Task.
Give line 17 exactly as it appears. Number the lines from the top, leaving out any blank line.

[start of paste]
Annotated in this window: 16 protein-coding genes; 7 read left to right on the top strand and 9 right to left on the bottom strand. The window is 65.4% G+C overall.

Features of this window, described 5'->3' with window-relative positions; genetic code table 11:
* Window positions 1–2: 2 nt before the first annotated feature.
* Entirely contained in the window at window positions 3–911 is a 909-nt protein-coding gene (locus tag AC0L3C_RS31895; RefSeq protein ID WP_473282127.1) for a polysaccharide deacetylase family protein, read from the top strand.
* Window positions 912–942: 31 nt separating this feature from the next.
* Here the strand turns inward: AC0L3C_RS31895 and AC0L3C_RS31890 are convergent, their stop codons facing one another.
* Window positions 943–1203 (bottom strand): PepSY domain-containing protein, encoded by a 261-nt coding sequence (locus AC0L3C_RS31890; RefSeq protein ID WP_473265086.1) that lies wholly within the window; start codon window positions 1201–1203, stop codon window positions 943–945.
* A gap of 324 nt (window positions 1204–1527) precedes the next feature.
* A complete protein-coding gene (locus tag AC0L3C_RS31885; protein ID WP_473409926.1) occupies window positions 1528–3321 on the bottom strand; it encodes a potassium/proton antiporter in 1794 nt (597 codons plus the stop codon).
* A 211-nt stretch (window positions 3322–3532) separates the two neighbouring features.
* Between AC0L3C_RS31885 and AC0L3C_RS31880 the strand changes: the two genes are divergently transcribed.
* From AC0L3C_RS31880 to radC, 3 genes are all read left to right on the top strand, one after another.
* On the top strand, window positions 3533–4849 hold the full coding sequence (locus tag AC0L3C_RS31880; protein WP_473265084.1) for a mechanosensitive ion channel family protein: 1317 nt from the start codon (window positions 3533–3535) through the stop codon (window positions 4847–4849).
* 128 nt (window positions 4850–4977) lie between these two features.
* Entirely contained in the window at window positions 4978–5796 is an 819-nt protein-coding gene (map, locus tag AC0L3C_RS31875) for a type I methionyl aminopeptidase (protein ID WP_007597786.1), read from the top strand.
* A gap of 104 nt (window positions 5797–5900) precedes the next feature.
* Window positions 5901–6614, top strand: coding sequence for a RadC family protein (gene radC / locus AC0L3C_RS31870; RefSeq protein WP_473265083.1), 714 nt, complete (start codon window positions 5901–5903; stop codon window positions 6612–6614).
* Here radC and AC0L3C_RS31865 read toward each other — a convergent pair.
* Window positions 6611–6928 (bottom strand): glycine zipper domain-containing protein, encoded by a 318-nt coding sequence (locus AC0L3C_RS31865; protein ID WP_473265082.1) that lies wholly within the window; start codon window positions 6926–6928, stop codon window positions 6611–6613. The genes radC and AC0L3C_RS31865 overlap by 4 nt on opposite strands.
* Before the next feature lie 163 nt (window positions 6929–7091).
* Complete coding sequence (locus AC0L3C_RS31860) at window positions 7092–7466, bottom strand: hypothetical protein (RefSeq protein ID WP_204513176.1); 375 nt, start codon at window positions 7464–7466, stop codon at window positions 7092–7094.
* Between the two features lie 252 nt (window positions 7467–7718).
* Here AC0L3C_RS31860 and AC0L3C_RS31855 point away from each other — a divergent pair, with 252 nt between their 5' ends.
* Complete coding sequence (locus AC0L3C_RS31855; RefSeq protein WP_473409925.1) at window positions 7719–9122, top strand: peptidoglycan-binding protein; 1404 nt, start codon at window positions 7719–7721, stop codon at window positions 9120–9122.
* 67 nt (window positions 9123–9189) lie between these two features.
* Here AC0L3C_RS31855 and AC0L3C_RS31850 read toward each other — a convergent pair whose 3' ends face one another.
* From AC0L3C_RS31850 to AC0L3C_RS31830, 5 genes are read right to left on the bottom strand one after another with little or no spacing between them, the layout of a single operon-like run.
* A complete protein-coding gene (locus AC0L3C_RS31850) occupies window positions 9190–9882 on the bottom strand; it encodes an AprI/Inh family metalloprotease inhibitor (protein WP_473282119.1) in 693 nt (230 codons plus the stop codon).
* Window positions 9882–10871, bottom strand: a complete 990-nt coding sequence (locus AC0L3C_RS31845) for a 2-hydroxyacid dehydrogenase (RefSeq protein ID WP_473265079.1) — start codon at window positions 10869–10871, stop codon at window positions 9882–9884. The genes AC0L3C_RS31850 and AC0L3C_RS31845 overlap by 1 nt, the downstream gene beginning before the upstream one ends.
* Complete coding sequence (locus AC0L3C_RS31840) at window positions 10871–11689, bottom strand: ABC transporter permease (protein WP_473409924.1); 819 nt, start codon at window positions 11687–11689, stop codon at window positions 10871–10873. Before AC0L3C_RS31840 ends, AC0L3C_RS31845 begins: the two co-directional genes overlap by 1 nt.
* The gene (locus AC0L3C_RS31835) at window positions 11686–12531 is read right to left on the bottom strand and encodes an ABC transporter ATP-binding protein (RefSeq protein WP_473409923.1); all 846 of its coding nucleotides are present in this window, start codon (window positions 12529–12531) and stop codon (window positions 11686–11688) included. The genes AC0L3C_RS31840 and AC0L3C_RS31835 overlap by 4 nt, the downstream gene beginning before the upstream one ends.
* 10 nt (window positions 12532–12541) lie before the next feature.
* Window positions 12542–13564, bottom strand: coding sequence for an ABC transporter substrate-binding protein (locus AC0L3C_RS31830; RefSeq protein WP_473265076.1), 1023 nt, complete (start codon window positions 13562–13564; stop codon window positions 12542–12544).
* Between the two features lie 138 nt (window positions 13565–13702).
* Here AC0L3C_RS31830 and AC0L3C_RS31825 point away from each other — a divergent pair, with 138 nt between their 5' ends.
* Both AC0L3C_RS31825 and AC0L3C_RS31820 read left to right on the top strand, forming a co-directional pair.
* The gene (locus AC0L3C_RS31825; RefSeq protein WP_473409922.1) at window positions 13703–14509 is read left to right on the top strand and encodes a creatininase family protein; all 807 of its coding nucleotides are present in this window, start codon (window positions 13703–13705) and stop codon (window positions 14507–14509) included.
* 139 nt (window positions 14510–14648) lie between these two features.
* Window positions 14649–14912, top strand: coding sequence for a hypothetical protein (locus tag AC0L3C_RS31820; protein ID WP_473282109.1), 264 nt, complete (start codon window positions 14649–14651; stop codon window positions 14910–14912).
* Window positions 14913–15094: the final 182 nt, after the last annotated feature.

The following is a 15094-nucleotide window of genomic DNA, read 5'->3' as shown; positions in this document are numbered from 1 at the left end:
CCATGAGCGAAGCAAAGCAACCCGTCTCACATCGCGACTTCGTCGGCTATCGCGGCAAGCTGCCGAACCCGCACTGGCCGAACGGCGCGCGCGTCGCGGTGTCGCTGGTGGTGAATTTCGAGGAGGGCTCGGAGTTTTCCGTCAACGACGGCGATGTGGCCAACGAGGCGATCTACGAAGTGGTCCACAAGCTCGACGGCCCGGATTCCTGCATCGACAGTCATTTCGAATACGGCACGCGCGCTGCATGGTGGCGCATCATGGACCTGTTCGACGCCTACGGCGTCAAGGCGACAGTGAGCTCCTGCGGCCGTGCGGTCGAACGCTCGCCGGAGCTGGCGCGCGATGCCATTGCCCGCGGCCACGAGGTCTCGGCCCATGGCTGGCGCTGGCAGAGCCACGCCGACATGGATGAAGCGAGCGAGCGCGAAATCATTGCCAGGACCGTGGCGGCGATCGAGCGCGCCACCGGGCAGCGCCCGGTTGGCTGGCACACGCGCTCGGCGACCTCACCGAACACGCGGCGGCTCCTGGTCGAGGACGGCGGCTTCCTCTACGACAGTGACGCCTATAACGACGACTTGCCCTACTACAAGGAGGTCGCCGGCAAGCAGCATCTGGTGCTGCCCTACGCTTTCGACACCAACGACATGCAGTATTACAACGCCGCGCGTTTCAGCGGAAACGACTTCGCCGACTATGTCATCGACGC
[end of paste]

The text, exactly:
* Window positions 5901–6614, top strand: coding sequence for a RadC family protein (gene radC / locus AC0L3C_RS31870; RefSeq protein WP_473265083.1), 714 nt, complete (start codon window positions 5901–5903; stop codon window positions 6612–6614).